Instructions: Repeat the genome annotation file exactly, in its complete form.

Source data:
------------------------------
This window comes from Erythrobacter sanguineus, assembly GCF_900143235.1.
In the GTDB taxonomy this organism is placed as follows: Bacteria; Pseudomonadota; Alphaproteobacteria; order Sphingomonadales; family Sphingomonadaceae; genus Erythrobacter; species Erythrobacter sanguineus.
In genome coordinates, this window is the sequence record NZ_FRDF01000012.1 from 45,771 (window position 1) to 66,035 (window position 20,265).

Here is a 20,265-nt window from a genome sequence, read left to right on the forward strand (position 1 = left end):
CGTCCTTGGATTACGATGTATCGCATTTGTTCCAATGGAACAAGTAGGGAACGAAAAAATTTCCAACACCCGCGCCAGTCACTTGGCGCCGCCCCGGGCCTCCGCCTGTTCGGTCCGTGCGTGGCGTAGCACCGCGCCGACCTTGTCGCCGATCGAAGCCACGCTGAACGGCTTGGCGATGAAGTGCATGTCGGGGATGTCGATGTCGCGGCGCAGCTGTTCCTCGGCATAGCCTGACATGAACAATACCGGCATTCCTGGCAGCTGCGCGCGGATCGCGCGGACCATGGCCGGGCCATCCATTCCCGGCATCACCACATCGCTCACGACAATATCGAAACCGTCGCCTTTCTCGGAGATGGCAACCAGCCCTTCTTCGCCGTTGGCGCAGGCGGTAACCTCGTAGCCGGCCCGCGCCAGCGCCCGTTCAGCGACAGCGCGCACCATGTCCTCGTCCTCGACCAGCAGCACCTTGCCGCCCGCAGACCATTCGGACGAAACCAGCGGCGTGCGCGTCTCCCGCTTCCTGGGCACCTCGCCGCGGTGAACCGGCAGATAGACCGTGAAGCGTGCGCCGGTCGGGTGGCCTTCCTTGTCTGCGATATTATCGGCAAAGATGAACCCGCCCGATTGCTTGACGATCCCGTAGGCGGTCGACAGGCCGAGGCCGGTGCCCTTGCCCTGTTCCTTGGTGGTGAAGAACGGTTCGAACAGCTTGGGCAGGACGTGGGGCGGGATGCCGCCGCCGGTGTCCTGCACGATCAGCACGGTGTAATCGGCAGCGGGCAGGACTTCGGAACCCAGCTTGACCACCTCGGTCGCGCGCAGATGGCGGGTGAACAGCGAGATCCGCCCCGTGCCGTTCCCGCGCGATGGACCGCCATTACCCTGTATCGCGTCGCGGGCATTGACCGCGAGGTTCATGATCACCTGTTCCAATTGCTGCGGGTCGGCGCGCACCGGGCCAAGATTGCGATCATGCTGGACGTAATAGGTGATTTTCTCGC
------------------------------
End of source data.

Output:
This window comes from Erythrobacter sanguineus, assembly GCF_900143235.1.
In the GTDB taxonomy this organism is placed as follows: Bacteria; Pseudomonadota; Alphaproteobacteria; order Sphingomonadales; family Sphingomonadaceae; genus Erythrobacter; species Erythrobacter sanguineus.
In genome coordinates, this window is the sequence record NZ_FRDF01000012.1 from 45,771 (window position 1) to 66,035 (window position 20,265).

Here is a 20,265-nt window from a genome sequence, read left to right on the forward strand (position 1 = left end):
CGTCCTTGGATTACGATGTATCGCATTTGTTCCAATGGAACAAGTAGGGAACGAAAAAATTTCCAACACCCGCGCCAGTCACTTGGCGCCGCCCCGGGCCTCCGCCTGTTCGGTCCGTGCGTGGCGTAGCACCGCGCCGACCTTGTCGCCGATCGAAGCCACGCTGAACGGCTTGGCGATGAAGTGCATGTCGGGGATGTCGATGTCGCGGCGCAGCTGTTCCTCGGCATAGCCTGACATGAACAATACCGGCATTCCTGGCAGCTGCGCGCGGATCGCGCGGACCATGGCCGGGCCATCCATTCCCGGCATCACCACATCGCTCACGACAATATCGAAACCGTCGCCTTTCTCGGAGATGGCAACCAGCCCTTCTTCGCCGTTGGCGCAGGCGGTAACCTCGTAGCCGGCCCGCGCCAGCGCCCGTTCAGCGACAGCGCGCACCATGTCCTCGTCCTCGACCAGCAGCACCTTGCCGCCCGCAGACCATTCGGACGAAACCAGCGGCGTGCGCGTCTCCCGCTTCCTGGGCACCTCGCCGCGGTGAACCGGCAGATAGACCGTGAAGCGTGCGCCGGTCGGGTGGCCTTCCTTGTCTGCGATATTATCGGCAAAGATGAACCCGCCCGATTGCTTGACGATCCCGTAGGCGGTCGACAGGCCGAGGCCGGTGCCCTTGCCCTGTTCCTTGGTGGTGAAGAACGGTTCGAACAGCTTGGGCAGGACGTGGGGCGGGATGCCGCCGCCGGTGTCCTGCACGATCAGCACGGTGTAATCGGCAGCGGGCAGGACTTCGGAACCCAGCTTGACCACCTCGGTCGCGCGCAGATGGCGGGTGAACAGCGAGATCCGCCCCGTGCCGTTCCCGCGCGATGGACCGCCATTACCCTGTATCGCGTCGCGGGCATTGACCGCGAGGTTCATGATCACCTGTTCCAATTGCTGCGGGTCGGCGCGCACCGGGCCAAGATTGCGATCATGCTGGACGTAATAGGTGATTTTCTCGC